The Ministry of Foreign Affairs has issued a statement on the 30th anniversary of the Khojaly genocide

February 26, 2022 marks the 30th anniversary of the Khojaly genocide committed by Armenian armed forces against Azerbaijan. This is stated in a statement by the Azerbaijani Foreign Ministry on the 30th anniversary of the Khojaly genocide.

The statement notes that one of the worst crimes committed against the civilian population of Azerbaijan during the decades of Armenian aggression and the most tragic page of the first Karabakh war was the destruction of the town of Khojaly and the genocide committed against the inhabitants there. More than seven thousand people lived in the town of Khojaly in the Karabakh region of Azerbaijan before the conflict began.

"Since October 1991, the city has been completely besieged by Armenian armed forces. On the night of 25-26 February 1992, after massive artillery shelling, the Armenian armed forces, with the support of the 366th motorized rifle regiment of the Soviet army, the majority of whose military personnel were Armenians, captured Khojaly, the invaders destroyed it and committed genocide against the civilian population with particular cruelty.

As a result of the Khojaly genocide, 5,379 inhabitants of the town were forcibly expelled. 613 people, including 63 children, 106 women and 70 elderly, were brutally killed. 1,275 people were taken prisoner and hostage, tortured, 487 received injuries of varying severity. The fate of 150 people is still unknown, including 68 women and 26 children. 8 families were completely destroyed. 130 children lost one parent and 25 children lost both parents," the Azerbaijani Foreign Ministry said in a statement.

It is noted that the killing of civilians in Hojaly was the result of a policy of ethnic hatred and racial discrimination against Azeris carried out in Armenia at the state level. This resulted in the killing of innocent people simply because of their ethnicity. The killings in Hojaly were part of Armenia's policy of systematic violence against Azeris.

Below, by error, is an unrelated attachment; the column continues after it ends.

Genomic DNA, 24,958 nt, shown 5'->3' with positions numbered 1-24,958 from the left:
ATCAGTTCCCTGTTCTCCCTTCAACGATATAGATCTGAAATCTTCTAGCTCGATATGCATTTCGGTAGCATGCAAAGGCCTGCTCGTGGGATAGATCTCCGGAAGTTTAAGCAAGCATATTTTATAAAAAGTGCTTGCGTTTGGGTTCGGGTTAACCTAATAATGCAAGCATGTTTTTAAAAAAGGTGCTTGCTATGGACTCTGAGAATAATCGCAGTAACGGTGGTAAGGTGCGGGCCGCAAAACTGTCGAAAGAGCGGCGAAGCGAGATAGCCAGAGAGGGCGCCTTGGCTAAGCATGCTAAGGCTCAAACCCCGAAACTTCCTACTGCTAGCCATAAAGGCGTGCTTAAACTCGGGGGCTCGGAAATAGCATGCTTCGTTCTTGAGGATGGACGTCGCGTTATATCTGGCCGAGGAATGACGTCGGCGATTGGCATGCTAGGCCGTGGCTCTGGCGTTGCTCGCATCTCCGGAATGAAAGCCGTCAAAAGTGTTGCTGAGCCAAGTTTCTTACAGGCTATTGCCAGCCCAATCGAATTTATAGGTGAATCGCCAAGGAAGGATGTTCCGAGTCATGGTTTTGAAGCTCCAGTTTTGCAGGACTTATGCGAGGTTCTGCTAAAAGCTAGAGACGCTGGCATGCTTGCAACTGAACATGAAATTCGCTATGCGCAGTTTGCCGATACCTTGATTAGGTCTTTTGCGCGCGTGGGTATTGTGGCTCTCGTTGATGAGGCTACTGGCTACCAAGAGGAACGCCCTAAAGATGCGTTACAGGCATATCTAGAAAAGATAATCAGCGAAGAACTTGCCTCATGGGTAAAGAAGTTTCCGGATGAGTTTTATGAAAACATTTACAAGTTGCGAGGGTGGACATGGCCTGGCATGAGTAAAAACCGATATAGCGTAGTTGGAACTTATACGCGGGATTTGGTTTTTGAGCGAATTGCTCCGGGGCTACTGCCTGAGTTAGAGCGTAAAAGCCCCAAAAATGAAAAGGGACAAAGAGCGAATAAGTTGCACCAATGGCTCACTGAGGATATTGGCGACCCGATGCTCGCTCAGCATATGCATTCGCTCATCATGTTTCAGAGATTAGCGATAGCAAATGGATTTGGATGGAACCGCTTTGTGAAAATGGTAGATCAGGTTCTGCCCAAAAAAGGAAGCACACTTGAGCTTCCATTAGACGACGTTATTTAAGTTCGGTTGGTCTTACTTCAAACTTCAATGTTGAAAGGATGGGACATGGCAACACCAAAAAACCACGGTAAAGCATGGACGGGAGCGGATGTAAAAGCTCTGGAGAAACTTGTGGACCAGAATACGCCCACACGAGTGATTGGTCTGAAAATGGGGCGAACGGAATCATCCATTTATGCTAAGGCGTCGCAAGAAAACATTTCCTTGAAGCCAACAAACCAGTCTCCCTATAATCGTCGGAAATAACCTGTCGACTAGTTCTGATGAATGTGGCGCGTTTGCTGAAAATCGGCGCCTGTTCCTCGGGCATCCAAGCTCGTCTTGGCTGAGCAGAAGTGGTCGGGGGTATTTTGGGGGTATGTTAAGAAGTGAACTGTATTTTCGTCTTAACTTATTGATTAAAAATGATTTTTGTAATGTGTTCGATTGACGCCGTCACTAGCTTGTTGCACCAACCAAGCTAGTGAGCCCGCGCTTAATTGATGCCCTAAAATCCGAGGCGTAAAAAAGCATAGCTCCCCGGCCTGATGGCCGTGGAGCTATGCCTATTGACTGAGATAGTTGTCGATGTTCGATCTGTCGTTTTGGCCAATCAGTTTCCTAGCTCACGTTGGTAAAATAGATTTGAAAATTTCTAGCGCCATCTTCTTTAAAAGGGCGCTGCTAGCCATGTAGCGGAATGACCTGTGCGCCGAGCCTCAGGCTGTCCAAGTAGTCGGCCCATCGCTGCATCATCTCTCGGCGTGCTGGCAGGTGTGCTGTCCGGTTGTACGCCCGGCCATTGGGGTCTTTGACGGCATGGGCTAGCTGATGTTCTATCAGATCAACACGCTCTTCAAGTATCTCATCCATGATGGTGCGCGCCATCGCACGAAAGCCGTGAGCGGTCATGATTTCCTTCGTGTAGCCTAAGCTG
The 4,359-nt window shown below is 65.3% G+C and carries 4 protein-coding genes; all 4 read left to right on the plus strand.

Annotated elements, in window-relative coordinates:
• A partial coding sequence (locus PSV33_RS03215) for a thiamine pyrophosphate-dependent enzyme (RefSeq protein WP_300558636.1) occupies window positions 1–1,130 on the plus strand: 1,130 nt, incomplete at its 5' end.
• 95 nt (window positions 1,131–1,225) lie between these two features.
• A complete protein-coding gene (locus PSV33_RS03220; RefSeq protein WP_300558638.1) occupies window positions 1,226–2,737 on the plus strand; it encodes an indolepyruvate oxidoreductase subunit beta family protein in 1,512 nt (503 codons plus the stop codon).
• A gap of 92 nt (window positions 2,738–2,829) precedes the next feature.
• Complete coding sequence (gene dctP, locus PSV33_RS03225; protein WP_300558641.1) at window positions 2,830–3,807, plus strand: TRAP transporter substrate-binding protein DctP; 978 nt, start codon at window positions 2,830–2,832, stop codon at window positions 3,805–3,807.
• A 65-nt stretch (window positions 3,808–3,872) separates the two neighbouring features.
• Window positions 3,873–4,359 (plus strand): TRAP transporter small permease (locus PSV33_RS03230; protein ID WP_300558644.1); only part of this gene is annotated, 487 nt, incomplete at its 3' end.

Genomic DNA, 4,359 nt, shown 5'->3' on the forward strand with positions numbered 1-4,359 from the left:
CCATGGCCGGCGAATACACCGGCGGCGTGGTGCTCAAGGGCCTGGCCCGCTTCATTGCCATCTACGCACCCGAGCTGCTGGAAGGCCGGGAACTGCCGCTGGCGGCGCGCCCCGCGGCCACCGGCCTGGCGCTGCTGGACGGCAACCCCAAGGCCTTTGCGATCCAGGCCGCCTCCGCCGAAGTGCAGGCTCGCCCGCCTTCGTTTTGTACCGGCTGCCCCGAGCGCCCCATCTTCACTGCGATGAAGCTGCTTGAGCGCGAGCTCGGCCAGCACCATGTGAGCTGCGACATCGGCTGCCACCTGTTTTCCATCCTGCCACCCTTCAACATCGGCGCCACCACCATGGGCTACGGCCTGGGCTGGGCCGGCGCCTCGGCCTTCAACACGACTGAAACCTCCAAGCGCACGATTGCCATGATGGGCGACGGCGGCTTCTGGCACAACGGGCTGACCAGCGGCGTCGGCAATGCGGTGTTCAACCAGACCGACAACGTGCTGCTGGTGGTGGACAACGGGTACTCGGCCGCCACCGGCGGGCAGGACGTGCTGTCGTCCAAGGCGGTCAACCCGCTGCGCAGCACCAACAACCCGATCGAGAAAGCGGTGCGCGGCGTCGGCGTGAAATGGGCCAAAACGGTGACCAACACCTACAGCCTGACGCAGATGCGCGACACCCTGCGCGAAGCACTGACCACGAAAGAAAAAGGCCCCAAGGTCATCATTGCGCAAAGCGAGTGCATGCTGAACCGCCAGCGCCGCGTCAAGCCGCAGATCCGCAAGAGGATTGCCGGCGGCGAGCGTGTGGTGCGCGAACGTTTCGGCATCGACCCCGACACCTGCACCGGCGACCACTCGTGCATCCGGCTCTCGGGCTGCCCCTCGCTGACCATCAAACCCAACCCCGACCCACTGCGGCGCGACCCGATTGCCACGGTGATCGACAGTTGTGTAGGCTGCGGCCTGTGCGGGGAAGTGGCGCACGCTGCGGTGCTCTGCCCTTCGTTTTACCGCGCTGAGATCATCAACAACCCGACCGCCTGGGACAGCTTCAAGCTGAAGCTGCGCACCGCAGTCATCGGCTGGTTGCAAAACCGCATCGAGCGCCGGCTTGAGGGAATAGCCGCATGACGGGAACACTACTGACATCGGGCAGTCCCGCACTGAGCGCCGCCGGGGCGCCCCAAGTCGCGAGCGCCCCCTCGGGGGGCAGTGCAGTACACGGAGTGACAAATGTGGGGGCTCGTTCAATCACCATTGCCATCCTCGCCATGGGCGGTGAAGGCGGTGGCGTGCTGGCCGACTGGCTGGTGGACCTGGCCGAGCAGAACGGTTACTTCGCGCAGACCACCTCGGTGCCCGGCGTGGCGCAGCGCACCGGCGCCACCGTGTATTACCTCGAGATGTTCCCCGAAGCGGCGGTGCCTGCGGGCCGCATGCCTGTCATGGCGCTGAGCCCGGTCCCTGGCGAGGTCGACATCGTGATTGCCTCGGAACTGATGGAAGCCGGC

The Khojaly massacre and other crimes committed by Armenia during its aggression against Azerbaijan, including war crimes, crimes against humanity and genocide, are serious violations of human rights and international humanitarian law. These include violations of the Convention on the Prevention and Punishment of the Crime of Genocide, the Convention against Torture and Other Cruel, Inhuman or Degrading Treatment or Punishment, the International Convention on the Elimination of All Forms of Racial Discrimination and other international conventions.

Today, the national legislatures of 17 countries, 24 American states, as well as the Organization of Islamic Cooperation and the Organization of Turkish States, have adopted numerous resolutions and decrees condemning the massacre of civilians in Hojaly as genocide and a crime against humanity.

The European Court of Human Rights, in its decision of 22 April 2010, considered the conduct of those responsible for the atrocities in Khojaly as war crimes or particularly serious acts amounting to crimes against humanity.

Under international law, states have an obligation to investigate crimes such as the atrocities committed by Armenian armed forces in Khojaly and to prosecute the perpetrators. However, to date, none of the perpetrators of the Hojaly killings have been brought to justice in Armenia," the statement said.

The statement notes that in an interview with British journalist Thomas de Waal, then Armenian Defence Minister and former President Serj Sargsyan, who admitted his guilt, said, "Before Khojaly, Azeris believed that Armenians were not capable of raising their hands against civilians. We destroyed this stereotype." (Thomas de Waal, "Karabakh: Armenia and Azerbaijan on the Road to Peace and War" (New York and London, New York University Press, 2003, p. 172).

"The targeting of Azerbaijani civilians continued during the military operations conducted by Armenia from 27 September to 10 November 2020. Armenia, deliberately targeting the civilian population and civilian infrastructure of Azerbaijani towns such as Ganja, Barda and Terter, located far from the front lines where the fighting was taking place, resorted to the same terrorist tactics as in 1992. This time, Armenia, using modern types of armoured vehicles, rockets and cluster munitions, again illegally targeted and killed Azeri civilians.

Azerbaijan believes that ongoing measures taken at the national level and within the framework of existing international law will serve to end impunity and bring to justice those responsible for serious crimes committed during Armenia's aggression against Azerbaijan," the Foreign Ministry said.

Search in archive